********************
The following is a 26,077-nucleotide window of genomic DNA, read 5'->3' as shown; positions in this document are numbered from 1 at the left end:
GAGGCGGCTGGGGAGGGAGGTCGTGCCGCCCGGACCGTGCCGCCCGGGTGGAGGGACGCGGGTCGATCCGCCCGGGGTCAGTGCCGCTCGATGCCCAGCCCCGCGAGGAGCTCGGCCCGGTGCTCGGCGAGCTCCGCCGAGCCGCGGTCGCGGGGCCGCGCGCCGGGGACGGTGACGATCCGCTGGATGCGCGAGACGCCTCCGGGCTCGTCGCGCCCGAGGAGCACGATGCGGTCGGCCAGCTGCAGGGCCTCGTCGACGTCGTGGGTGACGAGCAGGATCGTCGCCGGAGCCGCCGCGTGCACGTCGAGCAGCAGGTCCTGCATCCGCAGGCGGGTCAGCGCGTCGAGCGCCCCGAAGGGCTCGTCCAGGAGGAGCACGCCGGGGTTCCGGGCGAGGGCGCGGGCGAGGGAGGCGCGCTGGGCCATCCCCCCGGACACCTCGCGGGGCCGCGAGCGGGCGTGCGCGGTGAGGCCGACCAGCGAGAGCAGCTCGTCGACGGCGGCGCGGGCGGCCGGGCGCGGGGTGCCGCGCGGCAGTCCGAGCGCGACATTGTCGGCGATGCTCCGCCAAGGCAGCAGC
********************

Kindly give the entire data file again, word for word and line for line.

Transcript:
The following is a 26,077-nucleotide window of genomic DNA, read 5'->3' as shown; positions in this document are numbered from 1 at the left end:
GAGGCGGCTGGGGAGGGAGGTCGTGCCGCCCGGACCGTGCCGCCCGGGTGGAGGGACGCGGGTCGATCCGCCCGGGGTCAGTGCCGCTCGATGCCCAGCCCCGCGAGGAGCTCGGCCCGGTGCTCGGCGAGCTCCGCCGAGCCGCGGTCGCGGGGCCGCGCGCCGGGGACGGTGACGATCCGCTGGATGCGCGAGACGCCTCCGGGCTCGTCGCGCCCGAGGAGCACGATGCGGTCGGCCAGCTGCAGGGCCTCGTCGACGTCGTGGGTGACGAGCAGGATCGTCGCCGGAGCCGCCGCGTGCACGTCGAGCAGCAGGTCCTGCATCCGCAGGCGGGTCAGCGCGTCGAGCGCCCCGAAGGGCTCGTCCAGGAGGAGCACGCCGGGGTTCCGGGCGAGGGCGCGGGCGAGGGAGGCGCGCTGGGCCATCCCCCCGGACACCTCGCGGGGCCGCGAGCGGGCGTGCGCGGTGAGGCCGACCAGCGAGAGCAGCTCGTCGACGGCGGCGCGGGCGGCCGGGCGCGGGGTGCCGCGCGGCAGTCCGAGCGCGACATTGTCGGCGATGCTCCGCCAAGGCAGCAGC